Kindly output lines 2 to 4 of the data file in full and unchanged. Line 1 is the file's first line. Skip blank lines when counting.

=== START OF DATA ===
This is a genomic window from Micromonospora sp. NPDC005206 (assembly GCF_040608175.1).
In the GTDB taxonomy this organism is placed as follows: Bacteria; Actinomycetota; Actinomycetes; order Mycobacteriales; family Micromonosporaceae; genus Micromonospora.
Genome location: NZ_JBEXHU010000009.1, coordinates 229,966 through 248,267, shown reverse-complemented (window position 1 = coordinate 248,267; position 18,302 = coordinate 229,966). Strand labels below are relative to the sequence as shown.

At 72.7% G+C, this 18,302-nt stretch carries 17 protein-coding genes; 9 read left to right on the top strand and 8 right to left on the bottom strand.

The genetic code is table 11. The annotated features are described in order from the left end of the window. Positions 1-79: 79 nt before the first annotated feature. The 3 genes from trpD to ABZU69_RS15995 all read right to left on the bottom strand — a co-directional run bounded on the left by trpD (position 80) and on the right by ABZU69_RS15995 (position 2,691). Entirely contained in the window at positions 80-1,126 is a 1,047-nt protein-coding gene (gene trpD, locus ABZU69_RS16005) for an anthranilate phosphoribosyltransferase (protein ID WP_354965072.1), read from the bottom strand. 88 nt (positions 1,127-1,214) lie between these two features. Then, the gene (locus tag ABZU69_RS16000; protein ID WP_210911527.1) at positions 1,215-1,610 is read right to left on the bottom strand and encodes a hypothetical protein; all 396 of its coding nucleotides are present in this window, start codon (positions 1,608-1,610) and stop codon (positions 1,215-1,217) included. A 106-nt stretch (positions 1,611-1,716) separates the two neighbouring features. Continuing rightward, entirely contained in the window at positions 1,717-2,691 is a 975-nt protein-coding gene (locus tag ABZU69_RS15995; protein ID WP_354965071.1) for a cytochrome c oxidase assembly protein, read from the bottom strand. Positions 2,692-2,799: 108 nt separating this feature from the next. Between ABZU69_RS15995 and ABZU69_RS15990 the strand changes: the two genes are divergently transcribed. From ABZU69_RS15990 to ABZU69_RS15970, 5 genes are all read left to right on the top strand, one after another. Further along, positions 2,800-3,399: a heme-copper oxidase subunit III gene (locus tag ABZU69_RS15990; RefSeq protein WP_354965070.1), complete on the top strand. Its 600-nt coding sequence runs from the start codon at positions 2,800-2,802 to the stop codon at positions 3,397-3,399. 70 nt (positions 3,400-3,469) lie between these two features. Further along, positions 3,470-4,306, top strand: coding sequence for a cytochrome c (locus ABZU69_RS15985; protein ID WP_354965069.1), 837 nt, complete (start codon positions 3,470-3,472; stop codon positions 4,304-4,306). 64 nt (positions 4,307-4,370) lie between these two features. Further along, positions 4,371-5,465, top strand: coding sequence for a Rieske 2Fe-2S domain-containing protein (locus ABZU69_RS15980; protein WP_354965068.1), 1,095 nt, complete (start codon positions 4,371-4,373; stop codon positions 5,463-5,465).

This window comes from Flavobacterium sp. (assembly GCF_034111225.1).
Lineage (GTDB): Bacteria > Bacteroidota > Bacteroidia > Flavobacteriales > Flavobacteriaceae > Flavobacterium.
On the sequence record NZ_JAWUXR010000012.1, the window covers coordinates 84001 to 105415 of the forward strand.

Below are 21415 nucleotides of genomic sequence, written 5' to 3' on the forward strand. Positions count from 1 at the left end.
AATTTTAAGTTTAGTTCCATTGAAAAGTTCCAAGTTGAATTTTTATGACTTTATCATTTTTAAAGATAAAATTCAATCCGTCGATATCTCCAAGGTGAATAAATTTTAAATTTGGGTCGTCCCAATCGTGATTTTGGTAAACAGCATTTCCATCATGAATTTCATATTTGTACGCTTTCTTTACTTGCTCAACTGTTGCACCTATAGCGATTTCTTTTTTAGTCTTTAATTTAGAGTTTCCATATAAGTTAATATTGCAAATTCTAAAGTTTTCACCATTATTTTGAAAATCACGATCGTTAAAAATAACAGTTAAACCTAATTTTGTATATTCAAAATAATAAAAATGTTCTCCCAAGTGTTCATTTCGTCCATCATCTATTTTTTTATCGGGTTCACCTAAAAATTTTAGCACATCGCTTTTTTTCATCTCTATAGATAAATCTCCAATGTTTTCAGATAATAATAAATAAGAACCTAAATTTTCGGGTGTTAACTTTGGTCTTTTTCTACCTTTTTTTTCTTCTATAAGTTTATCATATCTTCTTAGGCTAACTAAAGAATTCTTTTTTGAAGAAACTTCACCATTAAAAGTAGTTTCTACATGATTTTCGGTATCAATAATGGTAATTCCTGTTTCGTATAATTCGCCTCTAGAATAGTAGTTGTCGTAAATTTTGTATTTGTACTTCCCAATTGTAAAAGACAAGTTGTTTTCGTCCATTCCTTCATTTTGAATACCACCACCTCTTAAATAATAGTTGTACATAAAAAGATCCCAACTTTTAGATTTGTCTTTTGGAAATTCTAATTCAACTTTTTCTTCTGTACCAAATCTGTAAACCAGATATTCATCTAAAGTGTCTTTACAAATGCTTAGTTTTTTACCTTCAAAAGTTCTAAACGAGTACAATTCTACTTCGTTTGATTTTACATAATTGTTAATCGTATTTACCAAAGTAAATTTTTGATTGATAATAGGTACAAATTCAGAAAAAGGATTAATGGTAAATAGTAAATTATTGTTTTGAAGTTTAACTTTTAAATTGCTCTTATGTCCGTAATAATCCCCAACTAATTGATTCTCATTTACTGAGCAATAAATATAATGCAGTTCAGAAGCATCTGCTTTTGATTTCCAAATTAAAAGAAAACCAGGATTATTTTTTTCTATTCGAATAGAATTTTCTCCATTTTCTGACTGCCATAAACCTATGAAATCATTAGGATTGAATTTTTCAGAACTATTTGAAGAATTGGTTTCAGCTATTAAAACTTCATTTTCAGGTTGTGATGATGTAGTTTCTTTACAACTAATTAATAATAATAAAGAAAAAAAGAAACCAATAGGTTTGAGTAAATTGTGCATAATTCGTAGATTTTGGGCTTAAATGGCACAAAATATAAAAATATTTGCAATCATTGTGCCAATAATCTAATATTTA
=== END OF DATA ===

In the GTDB taxonomy this organism is placed as follows: Bacteria; Actinomycetota; Actinomycetes; order Mycobacteriales; family Micromonosporaceae; genus Micromonospora.
Genome location: NZ_JBEXHU010000009.1, coordinates 229,966 through 248,267, shown reverse-complemented (window position 1 = coordinate 248,267; position 18,302 = coordinate 229,966). Strand labels below are relative to the sequence as shown.

At 72.7% G+C, this 18,302-nt stretch carries 17 protein-coding genes; 9 read left to right on the top strand and 8 right to left on the bottom strand.